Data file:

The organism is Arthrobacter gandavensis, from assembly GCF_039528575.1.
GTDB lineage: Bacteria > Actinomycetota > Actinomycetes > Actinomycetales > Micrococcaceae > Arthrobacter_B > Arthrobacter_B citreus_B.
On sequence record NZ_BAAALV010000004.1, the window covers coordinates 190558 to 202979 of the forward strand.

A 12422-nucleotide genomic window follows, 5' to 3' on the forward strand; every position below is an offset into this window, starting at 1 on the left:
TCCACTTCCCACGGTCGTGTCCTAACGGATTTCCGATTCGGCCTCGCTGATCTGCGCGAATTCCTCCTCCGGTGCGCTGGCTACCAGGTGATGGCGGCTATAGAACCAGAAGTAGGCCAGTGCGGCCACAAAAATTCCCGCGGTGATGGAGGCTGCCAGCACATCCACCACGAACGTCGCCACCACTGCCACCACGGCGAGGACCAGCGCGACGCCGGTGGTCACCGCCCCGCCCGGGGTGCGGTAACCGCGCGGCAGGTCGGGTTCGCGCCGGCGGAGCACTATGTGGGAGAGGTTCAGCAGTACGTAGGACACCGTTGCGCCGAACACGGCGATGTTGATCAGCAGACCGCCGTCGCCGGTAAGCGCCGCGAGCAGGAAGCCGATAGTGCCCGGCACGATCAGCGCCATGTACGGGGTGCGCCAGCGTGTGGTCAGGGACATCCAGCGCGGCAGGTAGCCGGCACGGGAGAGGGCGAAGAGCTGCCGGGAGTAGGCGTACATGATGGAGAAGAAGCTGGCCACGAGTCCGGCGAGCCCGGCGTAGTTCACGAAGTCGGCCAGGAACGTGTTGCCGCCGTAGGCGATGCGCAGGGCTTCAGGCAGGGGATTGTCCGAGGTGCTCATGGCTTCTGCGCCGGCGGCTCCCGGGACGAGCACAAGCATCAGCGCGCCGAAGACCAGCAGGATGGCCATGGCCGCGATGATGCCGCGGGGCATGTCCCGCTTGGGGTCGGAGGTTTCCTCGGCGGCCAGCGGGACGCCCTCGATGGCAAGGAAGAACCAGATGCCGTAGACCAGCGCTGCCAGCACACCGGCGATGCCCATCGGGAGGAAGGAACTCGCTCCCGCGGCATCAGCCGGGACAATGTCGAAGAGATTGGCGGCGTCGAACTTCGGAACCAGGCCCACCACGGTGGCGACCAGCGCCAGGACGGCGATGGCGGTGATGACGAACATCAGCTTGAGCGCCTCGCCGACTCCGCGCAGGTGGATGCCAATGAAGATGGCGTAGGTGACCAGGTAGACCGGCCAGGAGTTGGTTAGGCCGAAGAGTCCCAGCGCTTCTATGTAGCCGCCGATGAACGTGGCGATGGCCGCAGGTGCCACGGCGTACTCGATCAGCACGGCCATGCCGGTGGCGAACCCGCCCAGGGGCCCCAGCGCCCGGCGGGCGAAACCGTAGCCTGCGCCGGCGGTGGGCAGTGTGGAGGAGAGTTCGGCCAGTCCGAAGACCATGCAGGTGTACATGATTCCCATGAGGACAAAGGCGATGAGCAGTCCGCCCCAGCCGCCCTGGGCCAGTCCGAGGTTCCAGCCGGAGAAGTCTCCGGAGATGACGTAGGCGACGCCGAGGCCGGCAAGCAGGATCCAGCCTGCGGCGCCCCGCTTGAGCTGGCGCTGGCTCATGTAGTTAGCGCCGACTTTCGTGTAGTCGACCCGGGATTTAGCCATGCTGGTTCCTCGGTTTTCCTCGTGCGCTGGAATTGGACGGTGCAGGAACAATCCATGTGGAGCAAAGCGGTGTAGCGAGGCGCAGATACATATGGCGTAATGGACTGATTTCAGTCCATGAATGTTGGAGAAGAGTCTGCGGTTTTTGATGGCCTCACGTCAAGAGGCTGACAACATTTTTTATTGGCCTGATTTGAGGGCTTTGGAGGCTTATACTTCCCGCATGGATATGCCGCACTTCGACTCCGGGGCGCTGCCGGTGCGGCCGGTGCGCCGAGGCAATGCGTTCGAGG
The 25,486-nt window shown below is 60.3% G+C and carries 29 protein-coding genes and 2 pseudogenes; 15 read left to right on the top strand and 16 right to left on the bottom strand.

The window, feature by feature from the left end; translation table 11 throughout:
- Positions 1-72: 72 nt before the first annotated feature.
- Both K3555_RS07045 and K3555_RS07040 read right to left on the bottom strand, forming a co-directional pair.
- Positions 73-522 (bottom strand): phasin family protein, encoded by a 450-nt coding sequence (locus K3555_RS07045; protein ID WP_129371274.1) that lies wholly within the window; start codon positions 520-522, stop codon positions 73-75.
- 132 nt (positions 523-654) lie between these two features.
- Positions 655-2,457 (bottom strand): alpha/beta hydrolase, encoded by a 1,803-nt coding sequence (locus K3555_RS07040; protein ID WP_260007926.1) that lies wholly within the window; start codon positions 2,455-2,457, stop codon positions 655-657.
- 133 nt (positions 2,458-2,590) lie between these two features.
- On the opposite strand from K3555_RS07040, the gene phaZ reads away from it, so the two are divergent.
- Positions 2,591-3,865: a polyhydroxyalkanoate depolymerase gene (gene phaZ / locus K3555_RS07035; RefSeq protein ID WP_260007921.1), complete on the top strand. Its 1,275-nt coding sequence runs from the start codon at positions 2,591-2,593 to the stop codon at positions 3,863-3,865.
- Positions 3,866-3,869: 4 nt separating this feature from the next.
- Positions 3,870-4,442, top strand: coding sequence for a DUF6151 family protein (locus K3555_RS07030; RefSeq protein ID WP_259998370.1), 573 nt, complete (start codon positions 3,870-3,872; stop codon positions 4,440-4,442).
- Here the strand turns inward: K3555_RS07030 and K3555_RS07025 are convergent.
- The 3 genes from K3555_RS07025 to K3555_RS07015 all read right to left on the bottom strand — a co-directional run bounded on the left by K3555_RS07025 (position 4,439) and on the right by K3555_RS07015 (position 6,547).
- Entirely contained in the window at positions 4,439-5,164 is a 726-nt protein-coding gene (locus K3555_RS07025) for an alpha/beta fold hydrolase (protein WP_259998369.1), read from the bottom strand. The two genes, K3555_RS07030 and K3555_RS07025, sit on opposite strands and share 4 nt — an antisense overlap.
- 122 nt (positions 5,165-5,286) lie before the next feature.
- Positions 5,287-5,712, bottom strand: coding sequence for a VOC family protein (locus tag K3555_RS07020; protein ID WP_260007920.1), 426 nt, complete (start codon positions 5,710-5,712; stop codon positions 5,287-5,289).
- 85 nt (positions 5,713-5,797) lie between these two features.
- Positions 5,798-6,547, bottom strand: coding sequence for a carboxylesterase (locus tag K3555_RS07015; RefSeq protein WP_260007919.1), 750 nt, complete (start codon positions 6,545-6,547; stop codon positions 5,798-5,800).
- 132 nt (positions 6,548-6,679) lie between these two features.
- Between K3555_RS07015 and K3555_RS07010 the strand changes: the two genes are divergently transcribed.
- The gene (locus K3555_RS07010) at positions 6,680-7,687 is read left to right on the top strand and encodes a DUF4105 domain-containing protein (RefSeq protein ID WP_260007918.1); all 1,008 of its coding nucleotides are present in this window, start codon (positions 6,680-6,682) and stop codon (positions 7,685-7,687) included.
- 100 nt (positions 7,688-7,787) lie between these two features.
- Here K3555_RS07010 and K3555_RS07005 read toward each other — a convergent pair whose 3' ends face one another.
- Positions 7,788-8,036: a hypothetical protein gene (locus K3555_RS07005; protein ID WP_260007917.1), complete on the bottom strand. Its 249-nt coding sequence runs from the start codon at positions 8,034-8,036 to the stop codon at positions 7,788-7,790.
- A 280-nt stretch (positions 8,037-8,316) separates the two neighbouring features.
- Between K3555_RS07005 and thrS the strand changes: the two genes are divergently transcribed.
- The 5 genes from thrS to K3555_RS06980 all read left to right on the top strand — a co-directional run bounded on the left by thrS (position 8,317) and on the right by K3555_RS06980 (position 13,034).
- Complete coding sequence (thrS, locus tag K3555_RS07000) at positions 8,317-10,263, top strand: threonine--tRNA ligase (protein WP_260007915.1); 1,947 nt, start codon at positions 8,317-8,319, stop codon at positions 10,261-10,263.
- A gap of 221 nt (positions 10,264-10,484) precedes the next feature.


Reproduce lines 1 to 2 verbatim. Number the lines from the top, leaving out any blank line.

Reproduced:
The organism is Arthrobacter gandavensis, from assembly GCF_039528575.1.
GTDB lineage: Bacteria > Actinomycetota > Actinomycetes > Actinomycetales > Micrococcaceae > Arthrobacter_B > Arthrobacter_B citreus_B.